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Quality of Apple's industry-leading tech support declines in 2011

post #1 of 48
Thread Starter 
According to a study published on Thursday, Apple's phone-based tech support remains the best in the industry, but complaints regarding wait times and call automation have led to a decline in customer satisfaction.

The findings, based on data from an ongoing study conducted by Vocalabs, shows that the quality of Apple's phone support has declined significantly over the past year and a half, and is slowly sinking to reported levels of its competitors.

As part of the research firm's National Customer Service Survey, 4,852 customers were interviewed between May 2008 and December 2011 and polled on various service quality metrics regarding tech support calls to Apple, Dell and HP.

"Apple was far and away the leader in technical support quality," writes President and CEO of Vocalabs Peter U. Leppik. "In the end of 2011, the company has slipped to merely ahead of its competition in certain metrics, and with a downward trend. If this trend continues, Apple could even be trailing in support quality by the end of 2012."

After reaching a peak in early 2010, Apple has seen a precipitous 19 percent decline of customers who were "very satisfied" with their call, compared to the five percent and two percent drops in call satisfaction from Dell and HP respectively.

Problem resolution is also on the decline as the Mac maker showed a 17 point drop in problems solved over the phone, ultimately leaving one out of every two issues unresolved. The results bring Apple down to within four points of Dell's 46 percent rate of problem resolution, and three points of HP's 47 percent.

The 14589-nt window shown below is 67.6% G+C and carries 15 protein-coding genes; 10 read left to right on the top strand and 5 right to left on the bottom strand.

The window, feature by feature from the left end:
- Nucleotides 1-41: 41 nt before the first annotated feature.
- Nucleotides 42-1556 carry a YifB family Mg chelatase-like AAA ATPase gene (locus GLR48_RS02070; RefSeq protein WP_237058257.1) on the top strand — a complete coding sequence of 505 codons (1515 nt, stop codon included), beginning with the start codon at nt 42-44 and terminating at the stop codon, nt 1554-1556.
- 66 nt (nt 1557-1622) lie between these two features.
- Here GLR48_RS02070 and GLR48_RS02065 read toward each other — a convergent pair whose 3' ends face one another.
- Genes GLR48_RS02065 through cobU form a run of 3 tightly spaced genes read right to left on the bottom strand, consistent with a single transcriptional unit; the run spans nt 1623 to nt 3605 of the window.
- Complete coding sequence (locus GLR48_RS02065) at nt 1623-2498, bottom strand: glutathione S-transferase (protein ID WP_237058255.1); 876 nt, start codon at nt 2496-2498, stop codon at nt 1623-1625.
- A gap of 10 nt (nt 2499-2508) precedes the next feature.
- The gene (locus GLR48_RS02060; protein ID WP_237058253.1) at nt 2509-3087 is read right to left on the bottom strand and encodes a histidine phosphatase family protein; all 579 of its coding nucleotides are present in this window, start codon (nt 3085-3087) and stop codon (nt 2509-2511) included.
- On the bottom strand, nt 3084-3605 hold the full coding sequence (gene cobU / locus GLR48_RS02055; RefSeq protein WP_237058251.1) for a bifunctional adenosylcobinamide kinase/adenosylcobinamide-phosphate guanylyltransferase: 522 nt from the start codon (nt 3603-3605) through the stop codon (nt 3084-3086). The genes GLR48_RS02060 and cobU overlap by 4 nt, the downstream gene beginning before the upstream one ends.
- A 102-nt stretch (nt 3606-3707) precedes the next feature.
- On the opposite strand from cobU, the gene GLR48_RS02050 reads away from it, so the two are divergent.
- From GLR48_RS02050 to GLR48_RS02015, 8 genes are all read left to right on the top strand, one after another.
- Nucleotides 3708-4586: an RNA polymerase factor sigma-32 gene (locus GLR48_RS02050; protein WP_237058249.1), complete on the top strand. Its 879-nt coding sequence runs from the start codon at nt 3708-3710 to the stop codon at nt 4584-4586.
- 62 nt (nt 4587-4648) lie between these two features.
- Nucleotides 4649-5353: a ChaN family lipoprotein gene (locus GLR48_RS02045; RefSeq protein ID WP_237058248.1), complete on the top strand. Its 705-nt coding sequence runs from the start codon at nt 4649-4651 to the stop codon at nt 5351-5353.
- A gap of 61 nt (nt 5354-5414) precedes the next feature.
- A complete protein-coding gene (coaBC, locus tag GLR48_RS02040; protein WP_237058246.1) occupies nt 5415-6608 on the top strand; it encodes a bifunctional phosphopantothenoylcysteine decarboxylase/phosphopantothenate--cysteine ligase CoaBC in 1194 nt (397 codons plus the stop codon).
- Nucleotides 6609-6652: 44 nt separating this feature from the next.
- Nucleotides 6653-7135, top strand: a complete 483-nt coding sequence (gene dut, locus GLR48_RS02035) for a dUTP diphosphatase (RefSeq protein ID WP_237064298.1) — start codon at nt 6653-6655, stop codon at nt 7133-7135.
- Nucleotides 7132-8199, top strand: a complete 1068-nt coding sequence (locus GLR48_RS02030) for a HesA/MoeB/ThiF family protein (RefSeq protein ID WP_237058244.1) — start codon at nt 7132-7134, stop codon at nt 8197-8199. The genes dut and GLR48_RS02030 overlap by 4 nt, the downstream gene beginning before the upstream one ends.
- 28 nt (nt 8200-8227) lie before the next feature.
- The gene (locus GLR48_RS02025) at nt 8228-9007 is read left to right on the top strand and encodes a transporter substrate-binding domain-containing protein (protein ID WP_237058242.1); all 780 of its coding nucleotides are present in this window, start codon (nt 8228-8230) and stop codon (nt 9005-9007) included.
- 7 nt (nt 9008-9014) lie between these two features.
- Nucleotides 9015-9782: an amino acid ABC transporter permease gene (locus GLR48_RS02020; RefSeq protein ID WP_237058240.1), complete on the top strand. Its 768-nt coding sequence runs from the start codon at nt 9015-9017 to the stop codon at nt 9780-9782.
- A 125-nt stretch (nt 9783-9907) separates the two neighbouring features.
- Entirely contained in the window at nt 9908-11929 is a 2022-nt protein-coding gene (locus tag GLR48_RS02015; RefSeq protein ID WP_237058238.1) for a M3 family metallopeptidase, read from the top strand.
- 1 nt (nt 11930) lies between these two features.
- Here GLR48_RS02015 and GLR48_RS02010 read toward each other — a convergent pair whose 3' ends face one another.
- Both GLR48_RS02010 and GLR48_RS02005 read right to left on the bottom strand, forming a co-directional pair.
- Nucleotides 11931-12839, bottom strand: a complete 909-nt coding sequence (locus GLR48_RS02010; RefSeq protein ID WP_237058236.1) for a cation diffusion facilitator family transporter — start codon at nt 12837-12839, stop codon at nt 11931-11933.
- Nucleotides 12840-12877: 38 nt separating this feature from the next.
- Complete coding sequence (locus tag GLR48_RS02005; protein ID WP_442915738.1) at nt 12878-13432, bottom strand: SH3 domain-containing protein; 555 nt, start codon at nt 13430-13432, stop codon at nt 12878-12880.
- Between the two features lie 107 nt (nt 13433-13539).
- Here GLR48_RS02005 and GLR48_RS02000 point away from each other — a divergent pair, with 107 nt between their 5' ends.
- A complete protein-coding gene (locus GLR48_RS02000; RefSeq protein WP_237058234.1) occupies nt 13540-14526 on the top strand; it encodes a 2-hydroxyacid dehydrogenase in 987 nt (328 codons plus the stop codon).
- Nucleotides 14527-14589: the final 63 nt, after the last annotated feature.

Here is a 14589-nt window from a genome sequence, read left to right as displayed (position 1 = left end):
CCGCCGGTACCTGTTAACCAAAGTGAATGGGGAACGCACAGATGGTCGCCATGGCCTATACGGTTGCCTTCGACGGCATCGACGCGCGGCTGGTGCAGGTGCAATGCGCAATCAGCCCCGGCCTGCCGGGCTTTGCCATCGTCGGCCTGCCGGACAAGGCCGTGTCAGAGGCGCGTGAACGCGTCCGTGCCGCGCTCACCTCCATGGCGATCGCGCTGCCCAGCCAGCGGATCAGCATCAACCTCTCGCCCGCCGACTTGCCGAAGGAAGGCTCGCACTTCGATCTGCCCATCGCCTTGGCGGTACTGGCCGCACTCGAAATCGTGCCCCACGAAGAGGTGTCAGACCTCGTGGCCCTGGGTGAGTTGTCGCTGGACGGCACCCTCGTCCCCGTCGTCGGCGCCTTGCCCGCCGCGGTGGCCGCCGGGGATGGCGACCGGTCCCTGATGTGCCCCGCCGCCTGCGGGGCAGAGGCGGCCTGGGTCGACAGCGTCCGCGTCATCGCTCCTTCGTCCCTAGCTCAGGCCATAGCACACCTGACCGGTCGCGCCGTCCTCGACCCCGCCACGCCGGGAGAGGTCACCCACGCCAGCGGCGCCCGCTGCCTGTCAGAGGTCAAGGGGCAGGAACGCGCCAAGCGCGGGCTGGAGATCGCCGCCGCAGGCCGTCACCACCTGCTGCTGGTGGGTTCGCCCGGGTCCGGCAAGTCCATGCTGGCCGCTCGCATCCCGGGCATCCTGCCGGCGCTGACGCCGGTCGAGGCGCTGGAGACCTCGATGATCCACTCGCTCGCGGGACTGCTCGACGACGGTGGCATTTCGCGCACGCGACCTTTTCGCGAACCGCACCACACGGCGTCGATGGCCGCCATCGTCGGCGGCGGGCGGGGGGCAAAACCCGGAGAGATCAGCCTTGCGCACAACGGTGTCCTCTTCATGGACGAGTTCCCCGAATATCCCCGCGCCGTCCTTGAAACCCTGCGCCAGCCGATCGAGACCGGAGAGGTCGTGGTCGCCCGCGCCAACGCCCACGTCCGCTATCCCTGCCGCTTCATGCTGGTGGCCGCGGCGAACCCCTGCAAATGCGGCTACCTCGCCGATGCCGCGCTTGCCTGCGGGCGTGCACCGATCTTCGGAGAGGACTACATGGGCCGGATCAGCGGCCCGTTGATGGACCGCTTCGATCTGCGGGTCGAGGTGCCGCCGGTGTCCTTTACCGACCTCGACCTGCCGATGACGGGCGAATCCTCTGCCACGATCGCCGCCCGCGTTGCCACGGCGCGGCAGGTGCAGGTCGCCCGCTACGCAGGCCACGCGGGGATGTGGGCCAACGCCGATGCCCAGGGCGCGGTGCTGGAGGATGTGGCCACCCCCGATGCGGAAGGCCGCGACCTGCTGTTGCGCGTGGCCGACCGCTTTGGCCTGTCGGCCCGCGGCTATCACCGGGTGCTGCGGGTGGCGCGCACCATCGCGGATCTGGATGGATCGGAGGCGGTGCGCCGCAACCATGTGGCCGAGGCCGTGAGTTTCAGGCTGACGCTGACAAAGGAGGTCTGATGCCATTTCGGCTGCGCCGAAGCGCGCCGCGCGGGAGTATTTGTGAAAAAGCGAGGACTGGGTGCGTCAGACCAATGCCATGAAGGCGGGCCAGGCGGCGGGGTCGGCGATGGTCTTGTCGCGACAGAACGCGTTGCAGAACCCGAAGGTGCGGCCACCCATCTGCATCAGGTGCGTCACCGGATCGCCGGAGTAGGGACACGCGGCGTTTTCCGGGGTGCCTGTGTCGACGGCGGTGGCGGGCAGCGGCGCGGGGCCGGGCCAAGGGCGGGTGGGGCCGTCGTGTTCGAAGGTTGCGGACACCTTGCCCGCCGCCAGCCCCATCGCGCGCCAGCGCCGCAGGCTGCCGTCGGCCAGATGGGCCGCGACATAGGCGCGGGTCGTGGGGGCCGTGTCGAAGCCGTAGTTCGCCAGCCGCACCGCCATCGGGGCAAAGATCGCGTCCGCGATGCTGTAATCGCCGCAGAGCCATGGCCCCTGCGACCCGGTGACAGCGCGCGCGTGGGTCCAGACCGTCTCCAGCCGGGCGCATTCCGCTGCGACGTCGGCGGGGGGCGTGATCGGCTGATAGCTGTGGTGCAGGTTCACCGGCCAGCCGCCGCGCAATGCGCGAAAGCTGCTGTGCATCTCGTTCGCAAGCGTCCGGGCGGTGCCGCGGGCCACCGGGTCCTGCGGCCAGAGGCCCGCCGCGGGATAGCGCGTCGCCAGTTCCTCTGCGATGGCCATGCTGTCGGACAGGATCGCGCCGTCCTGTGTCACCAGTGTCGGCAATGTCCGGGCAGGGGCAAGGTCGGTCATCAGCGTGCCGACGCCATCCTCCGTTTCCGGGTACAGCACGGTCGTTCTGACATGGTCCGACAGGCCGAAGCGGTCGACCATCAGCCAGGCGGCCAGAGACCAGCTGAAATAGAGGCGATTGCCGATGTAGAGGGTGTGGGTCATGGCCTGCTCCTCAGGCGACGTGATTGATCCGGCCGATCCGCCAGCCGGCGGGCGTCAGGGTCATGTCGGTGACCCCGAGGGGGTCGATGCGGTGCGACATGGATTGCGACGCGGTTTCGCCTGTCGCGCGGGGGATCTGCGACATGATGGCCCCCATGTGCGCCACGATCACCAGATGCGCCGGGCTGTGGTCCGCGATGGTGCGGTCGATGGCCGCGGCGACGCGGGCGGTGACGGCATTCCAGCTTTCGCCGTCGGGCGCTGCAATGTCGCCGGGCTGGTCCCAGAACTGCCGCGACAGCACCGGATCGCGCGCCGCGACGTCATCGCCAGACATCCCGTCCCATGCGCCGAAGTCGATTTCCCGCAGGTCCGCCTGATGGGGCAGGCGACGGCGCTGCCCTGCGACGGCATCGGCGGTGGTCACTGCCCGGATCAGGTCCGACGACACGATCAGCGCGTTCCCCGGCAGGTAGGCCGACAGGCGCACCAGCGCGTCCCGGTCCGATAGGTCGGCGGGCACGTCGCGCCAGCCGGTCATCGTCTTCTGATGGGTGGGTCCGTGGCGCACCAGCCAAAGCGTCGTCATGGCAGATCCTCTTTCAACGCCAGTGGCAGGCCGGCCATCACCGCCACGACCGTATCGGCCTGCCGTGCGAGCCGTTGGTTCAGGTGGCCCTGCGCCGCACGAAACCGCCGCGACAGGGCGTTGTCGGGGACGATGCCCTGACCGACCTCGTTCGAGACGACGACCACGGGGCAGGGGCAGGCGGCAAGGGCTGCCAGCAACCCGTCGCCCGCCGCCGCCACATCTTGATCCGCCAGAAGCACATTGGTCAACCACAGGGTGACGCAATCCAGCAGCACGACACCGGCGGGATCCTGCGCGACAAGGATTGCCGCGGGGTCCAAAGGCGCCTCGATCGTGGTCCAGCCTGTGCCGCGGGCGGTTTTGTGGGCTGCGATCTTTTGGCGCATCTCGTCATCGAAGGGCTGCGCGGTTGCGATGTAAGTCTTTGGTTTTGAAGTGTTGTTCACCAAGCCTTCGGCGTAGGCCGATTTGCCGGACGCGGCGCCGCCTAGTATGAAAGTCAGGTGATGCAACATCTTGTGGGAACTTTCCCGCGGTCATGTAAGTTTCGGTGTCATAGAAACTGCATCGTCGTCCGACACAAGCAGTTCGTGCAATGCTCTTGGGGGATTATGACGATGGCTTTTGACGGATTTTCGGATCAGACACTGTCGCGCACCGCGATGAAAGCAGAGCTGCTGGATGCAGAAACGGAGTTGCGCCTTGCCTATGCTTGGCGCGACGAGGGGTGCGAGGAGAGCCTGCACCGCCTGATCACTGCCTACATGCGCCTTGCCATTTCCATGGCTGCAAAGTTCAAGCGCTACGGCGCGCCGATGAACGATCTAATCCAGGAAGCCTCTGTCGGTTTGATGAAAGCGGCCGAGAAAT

Source: Vocalabs


In some cases, Apple has been surpassed by its competitors, as in the 20 point increase in customers who did not experience problems with the company's interactive voice response system. In contrast, Apple fell 25 percent over two years for the same metric and is now sitting in last place behind HP.

Overall, the Mac maker saw drops in almost every surveyed area over the past 18 months, including likelihood to repurchase, agent satisfaction and reaching an agent, as well as a rise in customers who noted problems with Apple's call automation and wait time.

The results are in no way a death knell for Apple support, however, and the company remains the industry leader in offering a satisfying problem resolution experience.

[ View article on AppleInsider ]
post #2 of 48
Apple is doom
post #3 of 48
As the platform gets more and more successful and user base larger, this is the sort of thing to which Apple needs to pay close attention.

Invest some of your cash into more/better customer service, Apple.
post #4 of 48
I know nothing about Vocalabs* but this info as shown is enough to form an opinion on a trend, save them lying about the results in order to pander for free press.

Apple should be significantly higher than their competition because they have so many fewer models, sell much more expensive models, and also create the OS and drivers for the HW. I'd like to see this much higher next time.


* Is that pronounced Vocal-abs, Voca-labs, or Vocal-labs?

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post #5 of 48
Quote:
Originally Posted by SolipsismX View Post

I know nothing about Vocalabs* but this info as shown is enough to form an opinion on a trend, save them lying about the results in order to pander for free press.

Apple should be significantly higher than their competition because they have so many fewer models, sell much more expensive models, and also create the OS and drivers for the HW. I'd like to see this much higher next time.


* Is that pronounced Vocal-abs, Voca-labs, or Vocal-labs?

I'm gonna guess vocal labs...
post #6 of 48
That's been my experience. The last two times I went in with my Mac my experience has been poor. Not once do they ever call you for your appointment on time. They are worse than a doctor's office as far as keeping their appointments current.